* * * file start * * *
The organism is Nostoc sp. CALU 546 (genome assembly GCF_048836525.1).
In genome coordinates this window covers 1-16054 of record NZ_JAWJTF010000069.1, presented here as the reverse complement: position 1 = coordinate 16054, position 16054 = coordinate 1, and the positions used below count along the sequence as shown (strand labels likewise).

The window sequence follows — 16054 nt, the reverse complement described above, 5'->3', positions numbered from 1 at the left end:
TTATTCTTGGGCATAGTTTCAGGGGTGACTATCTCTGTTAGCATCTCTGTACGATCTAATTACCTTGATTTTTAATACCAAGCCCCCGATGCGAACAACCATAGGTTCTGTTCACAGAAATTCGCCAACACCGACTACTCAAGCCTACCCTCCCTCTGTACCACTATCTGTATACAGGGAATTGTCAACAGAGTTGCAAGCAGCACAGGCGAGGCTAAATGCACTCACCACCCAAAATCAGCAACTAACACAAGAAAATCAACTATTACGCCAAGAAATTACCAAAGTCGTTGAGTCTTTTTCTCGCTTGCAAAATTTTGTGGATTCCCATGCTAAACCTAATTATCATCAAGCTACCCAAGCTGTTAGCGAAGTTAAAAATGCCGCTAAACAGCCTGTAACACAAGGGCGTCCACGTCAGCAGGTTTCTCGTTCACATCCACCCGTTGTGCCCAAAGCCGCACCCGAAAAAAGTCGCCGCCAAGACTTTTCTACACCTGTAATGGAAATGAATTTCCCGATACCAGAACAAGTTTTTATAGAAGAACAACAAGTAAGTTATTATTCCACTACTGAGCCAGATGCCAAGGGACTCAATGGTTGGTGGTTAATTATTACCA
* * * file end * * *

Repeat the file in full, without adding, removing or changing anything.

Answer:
The organism is Nostoc sp. CALU 546 (genome assembly GCF_048836525.1).
In genome coordinates this window covers 1-16054 of record NZ_JAWJTF010000069.1, presented here as the reverse complement: position 1 = coordinate 16054, position 16054 = coordinate 1, and the positions used below count along the sequence as shown (strand labels likewise).

The window sequence follows — 16054 nt, the reverse complement described above, 5'->3', positions numbered from 1 at the left end:
TTATTCTTGGGCATAGTTTCAGGGGTGACTATCTCTGTTAGCATCTCTGTACGATCTAATTACCTTGATTTTTAATACCAAGCCCCCGATGCGAACAACCATAGGTTCTGTTCACAGAAATTCGCCAACACCGACTACTCAAGCCTACCCTCCCTCTGTACCACTATCTGTATACAGGGAATTGTCAACAGAGTTGCAAGCAGCACAGGCGAGGCTAAATGCACTCACCACCCAAAATCAGCAACTAACACAAGAAAATCAACTATTACGCCAAGAAATTACCAAAGTCGTTGAGTCTTTTTCTCGCTTGCAAAATTTTGTGGATTCCCATGCTAAACCTAATTATCATCAAGCTACCCAAGCTGTTAGCGAAGTTAAAAATGCCGCTAAACAGCCTGTAACACAAGGGCGTCCACGTCAGCAGGTTTCTCGTTCACATCCACCCGTTGTGCCCAAAGCCGCACCCGAAAAAAGTCGCCGCCAAGACTTTTCTACACCTGTAATGGAAATGAATTTCCCGATACCAGAACAAGTTTTTATAGAAGAACAACAAGTAAGTTATTATTCCACTACTGAGCCAGATGCCAAGGGACTCAATGGTTGGTGGTTAATTATTACCA